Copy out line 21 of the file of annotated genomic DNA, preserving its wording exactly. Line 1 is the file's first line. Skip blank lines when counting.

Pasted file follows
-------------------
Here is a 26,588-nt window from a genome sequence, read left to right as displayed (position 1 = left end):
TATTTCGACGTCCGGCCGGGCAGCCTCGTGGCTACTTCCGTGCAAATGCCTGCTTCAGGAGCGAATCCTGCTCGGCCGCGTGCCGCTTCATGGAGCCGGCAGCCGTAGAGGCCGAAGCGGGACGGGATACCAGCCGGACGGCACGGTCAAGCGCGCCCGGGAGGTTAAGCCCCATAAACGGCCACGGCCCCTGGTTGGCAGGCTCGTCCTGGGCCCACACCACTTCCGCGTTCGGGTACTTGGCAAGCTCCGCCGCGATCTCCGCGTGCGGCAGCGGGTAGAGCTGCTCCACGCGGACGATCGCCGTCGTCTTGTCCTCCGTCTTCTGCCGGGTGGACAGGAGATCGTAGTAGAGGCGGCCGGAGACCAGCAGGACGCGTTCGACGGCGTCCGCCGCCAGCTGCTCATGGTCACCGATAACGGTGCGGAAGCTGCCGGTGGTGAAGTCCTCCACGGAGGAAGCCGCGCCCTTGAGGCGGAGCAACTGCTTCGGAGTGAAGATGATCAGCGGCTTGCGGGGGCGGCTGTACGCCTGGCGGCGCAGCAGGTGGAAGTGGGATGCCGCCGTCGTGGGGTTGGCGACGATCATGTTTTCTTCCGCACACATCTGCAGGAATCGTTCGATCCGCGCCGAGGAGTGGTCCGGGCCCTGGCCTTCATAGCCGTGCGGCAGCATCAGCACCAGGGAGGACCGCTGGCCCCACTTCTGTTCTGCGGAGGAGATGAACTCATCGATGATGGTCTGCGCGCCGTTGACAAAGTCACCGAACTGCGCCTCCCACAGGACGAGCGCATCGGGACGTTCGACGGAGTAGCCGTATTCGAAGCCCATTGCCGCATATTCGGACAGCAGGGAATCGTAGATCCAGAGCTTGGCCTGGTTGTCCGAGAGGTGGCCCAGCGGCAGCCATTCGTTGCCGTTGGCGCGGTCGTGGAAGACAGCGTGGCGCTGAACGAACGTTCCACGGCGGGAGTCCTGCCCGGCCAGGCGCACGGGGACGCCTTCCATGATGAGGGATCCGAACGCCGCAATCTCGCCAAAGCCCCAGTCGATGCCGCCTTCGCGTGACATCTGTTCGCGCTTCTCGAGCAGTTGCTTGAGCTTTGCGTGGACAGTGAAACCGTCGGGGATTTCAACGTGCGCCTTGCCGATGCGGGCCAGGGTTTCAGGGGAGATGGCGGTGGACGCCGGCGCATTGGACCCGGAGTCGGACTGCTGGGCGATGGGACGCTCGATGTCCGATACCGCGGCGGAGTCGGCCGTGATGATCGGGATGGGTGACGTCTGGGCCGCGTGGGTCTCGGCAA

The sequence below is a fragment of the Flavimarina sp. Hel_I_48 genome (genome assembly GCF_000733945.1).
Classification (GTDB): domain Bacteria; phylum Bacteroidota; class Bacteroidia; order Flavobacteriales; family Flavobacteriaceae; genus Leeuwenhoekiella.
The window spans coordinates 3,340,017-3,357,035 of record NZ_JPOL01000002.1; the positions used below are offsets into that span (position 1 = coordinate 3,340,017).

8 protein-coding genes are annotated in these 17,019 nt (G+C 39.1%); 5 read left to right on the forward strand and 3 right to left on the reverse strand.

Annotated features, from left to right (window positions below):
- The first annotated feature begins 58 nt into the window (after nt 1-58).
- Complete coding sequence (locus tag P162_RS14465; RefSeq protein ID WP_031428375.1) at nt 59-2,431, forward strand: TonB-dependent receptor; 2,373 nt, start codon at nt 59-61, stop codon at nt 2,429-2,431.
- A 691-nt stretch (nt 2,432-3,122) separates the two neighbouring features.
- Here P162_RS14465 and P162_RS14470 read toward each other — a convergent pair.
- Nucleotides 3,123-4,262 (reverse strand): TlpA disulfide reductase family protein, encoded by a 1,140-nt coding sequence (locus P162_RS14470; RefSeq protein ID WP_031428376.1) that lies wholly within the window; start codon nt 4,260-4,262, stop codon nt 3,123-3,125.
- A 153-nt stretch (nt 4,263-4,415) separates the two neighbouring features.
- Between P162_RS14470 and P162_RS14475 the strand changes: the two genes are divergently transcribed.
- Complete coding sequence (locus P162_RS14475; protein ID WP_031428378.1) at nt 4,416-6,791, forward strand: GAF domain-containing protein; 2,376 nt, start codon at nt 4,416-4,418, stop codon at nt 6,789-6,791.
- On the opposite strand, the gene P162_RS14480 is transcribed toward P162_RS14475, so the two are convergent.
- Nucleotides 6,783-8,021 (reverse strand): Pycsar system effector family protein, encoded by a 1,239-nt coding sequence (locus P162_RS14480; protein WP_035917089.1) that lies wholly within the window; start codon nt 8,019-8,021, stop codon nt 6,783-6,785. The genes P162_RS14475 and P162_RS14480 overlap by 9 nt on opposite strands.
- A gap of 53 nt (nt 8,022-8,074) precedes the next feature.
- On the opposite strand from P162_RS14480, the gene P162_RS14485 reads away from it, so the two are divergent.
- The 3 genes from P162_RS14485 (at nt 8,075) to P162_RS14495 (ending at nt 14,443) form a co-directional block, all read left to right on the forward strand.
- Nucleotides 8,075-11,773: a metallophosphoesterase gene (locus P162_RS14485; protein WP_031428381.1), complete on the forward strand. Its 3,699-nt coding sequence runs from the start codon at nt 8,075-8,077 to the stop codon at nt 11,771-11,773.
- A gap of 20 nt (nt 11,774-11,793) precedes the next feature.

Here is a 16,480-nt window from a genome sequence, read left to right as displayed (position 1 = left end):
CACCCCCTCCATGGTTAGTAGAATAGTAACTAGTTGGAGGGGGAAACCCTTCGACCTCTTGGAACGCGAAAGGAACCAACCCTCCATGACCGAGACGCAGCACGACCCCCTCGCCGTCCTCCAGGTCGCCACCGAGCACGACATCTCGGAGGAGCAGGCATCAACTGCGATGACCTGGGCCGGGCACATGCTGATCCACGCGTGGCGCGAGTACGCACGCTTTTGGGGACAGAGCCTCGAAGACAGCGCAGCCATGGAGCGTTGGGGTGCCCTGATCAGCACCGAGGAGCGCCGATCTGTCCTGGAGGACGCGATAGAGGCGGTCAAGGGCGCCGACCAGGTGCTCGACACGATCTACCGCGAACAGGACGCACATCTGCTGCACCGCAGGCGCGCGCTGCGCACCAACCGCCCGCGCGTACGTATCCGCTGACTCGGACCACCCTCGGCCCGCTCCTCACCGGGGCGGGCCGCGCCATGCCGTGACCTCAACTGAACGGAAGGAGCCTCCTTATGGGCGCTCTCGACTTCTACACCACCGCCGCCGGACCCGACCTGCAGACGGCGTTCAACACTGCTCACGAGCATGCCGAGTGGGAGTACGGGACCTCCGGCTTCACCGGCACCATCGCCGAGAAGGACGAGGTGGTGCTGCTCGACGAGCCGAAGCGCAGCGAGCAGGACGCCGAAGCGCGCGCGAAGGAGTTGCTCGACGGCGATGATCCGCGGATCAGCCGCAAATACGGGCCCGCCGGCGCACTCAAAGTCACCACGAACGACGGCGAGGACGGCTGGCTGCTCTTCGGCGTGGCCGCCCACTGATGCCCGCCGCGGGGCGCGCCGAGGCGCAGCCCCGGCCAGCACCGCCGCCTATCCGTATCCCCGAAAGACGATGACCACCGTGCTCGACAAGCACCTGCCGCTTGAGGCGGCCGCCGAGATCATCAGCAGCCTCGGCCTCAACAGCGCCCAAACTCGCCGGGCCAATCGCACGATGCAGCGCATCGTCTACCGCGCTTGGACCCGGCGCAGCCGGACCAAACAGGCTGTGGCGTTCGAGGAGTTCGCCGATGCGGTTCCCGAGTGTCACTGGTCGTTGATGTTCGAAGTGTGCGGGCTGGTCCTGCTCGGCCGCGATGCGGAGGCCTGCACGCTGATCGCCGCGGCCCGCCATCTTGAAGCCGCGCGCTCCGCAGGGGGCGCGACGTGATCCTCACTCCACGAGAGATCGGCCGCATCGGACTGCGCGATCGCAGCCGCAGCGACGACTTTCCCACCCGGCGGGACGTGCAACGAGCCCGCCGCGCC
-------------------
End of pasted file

- Nucleotides 8,075-11,773: a metallophosphoesterase gene (locus P162_RS14485; protein WP_031428381.1), complete on the forward strand. Its 3,699-nt coding sequence runs from the start codon at nt 8,075-8,077 to the stop codon at nt 11,771-11,773.